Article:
A Question of Authority

Mark 1:21-45

I mentioned last week that it is important to have a sense of the purpose and intended audience of each of the gospels and Mark doesn’t waste any time diving into just that.  Mark is the shortest of the gospels and is straight and to the point.  Matthew and Luke expand on Mark with lots of details to get into the nature of Christ.  Mark has just one simple point to make and that is that Jesus is the one with the authority to declare the reign of God.  That is why Jesus is here and everything in Mark points to that.

Last week Jesus is baptized by John and recruits his first disciples.  This week he is out in the world doing his work.  And we haven’t even gotten out of the first chapter!  Mark isn’t fooling around here.

Jesus is a busy guy.  He starts off teaching in the synagogue and is immediately challenged to cast out a demon.  This he does and he and his crew go over to Simon and Andrew’s house, along with James and John, probably to grab some lunch.  But first he has to heal Simon’s mother-in-law of a fever.

But wait, there’s more!

That evening they’re hanging out like the savior of the world does, and they start bringing him all who were sick or possessed with demons.  His response?  34 And he cured many who were sick with various diseases, and cast out many demons;  That’s quite a track record he’s got going on.

Here’s a good place to stop and take a break.  Because that’s what Jesus does.  He gets up in the morning and rather than running out to start on his work he takes a break.  And reminds each of us that even Jesus, Son of Man and savior of all of us, takes a break now and then.  I can’t say as I’ve ever healed anyone but I do know that spiritual care of people that are sick and hurting can be exhausting over time.  Holy work for certain but not easy.  Jesus is well aware of this and takes a prayer break before going out and continuing his work.

This is a particularly good time of the year to have that reminder as many of us finish the holiday season with less than a full tank of gas.  Through all the Christmas parties, gift wrapping, time with family and friends, and all the other things we do in December that take so much energy, we forget that taking a break now and again to recharge isn’t just a good idea, it’s a what would Jesus do kind of thing.  Remember that.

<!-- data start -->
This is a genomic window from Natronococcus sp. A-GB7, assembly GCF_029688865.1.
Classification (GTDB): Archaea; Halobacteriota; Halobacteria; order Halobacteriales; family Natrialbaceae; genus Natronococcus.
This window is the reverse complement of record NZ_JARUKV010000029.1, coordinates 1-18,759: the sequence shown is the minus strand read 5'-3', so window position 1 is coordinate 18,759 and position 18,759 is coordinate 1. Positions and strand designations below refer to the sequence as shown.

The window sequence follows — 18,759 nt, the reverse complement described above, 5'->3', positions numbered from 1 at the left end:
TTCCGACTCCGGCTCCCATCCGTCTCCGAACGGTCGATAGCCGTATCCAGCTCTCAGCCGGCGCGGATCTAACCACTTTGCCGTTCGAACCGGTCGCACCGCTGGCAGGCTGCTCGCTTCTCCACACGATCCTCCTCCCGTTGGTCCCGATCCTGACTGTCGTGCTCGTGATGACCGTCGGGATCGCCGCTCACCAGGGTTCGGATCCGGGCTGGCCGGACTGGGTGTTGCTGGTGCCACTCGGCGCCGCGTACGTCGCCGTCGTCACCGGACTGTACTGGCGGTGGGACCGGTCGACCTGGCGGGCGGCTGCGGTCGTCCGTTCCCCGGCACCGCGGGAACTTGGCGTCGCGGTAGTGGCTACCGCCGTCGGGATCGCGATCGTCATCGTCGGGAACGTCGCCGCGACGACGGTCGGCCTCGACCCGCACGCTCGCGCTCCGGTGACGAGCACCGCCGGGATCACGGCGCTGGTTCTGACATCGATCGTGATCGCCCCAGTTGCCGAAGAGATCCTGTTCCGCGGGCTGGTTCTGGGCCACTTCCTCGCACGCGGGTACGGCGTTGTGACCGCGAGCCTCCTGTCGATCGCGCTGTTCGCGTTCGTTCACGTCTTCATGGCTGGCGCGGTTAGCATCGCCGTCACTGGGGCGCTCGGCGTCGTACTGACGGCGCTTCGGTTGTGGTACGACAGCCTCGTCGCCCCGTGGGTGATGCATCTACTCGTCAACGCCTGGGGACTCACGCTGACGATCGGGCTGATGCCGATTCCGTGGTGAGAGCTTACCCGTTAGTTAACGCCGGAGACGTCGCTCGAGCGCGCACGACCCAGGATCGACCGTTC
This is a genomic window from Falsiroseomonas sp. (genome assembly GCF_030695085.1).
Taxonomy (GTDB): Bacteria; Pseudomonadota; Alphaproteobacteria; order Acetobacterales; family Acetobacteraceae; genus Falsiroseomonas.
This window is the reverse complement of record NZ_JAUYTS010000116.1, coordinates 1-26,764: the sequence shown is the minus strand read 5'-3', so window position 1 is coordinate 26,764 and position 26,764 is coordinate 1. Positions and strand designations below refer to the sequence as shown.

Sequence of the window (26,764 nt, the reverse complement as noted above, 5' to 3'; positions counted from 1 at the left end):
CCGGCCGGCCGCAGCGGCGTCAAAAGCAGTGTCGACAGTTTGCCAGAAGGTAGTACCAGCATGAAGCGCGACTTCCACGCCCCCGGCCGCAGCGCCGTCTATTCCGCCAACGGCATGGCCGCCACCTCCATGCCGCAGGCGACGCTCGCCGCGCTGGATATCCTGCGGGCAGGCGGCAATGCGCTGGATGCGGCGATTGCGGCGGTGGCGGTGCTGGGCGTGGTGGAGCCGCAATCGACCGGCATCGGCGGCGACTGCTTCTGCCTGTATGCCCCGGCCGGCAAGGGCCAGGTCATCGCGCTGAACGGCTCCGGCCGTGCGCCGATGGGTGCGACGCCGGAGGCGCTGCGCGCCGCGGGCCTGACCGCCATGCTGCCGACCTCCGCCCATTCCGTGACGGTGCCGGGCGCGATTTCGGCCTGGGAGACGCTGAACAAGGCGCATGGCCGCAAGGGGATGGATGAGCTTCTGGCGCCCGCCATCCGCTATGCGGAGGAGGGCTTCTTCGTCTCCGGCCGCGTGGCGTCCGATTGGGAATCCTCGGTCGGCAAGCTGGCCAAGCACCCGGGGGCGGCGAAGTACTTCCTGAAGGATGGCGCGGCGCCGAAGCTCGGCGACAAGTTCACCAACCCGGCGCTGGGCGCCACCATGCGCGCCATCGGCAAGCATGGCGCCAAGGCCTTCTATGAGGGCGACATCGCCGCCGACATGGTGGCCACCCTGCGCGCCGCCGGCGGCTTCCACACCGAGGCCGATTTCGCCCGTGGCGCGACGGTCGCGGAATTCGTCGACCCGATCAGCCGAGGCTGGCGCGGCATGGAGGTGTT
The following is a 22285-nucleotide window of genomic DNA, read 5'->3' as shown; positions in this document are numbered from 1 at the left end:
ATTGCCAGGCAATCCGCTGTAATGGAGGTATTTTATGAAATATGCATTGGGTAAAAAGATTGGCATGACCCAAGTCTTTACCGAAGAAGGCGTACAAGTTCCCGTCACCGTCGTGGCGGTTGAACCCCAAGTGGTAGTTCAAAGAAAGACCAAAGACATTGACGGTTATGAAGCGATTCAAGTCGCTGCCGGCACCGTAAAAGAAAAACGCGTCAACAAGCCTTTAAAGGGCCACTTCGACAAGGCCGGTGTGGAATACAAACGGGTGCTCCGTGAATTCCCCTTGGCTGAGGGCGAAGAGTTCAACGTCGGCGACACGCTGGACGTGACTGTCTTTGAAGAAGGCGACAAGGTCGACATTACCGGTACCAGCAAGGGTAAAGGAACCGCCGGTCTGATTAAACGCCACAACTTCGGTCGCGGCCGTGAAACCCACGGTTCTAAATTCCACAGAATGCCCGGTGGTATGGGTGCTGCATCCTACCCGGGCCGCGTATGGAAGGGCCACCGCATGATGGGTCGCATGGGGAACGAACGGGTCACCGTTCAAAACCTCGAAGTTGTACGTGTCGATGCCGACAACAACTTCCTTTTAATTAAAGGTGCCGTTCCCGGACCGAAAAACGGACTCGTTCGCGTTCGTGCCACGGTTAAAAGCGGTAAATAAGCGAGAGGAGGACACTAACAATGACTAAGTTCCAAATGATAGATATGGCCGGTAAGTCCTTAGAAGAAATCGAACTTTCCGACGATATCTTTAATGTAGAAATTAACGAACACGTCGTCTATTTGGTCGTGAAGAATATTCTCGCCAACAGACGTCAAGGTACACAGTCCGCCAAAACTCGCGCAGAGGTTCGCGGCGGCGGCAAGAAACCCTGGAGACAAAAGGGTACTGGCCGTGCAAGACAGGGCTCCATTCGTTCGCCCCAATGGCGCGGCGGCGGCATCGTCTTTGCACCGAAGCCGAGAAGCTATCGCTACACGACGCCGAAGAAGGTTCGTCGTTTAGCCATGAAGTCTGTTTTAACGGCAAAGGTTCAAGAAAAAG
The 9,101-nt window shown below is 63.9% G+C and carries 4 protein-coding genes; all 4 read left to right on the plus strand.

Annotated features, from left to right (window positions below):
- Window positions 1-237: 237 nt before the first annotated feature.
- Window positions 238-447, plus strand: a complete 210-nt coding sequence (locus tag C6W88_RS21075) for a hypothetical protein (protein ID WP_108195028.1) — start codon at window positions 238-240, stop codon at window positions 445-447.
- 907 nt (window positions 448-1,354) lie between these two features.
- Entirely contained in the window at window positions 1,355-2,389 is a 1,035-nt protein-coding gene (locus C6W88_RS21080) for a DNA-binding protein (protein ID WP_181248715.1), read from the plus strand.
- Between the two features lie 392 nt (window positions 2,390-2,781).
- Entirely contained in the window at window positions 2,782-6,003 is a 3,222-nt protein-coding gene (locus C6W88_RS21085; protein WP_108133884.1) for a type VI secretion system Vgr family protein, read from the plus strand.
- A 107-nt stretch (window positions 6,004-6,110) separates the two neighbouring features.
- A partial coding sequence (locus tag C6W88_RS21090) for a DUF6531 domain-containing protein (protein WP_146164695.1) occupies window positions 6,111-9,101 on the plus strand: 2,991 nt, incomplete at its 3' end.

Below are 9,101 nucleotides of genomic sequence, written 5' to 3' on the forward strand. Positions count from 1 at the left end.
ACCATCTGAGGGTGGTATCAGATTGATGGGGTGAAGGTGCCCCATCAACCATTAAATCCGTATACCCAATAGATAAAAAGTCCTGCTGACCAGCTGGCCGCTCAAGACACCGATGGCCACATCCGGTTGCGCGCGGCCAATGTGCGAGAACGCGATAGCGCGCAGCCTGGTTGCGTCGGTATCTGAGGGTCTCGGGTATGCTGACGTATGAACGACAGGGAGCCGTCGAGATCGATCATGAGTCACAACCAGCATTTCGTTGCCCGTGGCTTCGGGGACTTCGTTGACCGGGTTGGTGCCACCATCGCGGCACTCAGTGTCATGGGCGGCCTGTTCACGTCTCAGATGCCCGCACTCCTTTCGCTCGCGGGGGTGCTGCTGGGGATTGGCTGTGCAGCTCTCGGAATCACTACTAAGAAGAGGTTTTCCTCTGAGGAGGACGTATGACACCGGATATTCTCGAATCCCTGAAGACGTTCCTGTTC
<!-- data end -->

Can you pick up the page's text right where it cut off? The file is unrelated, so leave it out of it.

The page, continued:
And then he goes back to work but in this case it is a different kind of work. Instead of healing the sick they are working on sharing their message.  38 He answered, “Let us go on to the neighboring towns, so that I may proclaim the message there also; for that is what I came out to do.” 39 And he went throughout Galilee, proclaiming the message in their synagogues and casting out demons.

It is an interesting transition, don’t you think.  Jesus is running all over the place, healing here, healing there. Healing this, healing that.  And out to spread message in their synagogues.  And then on back to healing again. In doing this work, Jesus establishes his authority.  Not just as a good speaker but as the savior that has come to the world for the purpose of saving the world.

It makes me wonder if this is the pattern all communities of faith should be using if they people to hear their message.  Go out and serve the community in meaningful ways and THEN share your message.  Get the community’s attention by doing something needed and useful and THEN see if they want to hear about Jesus.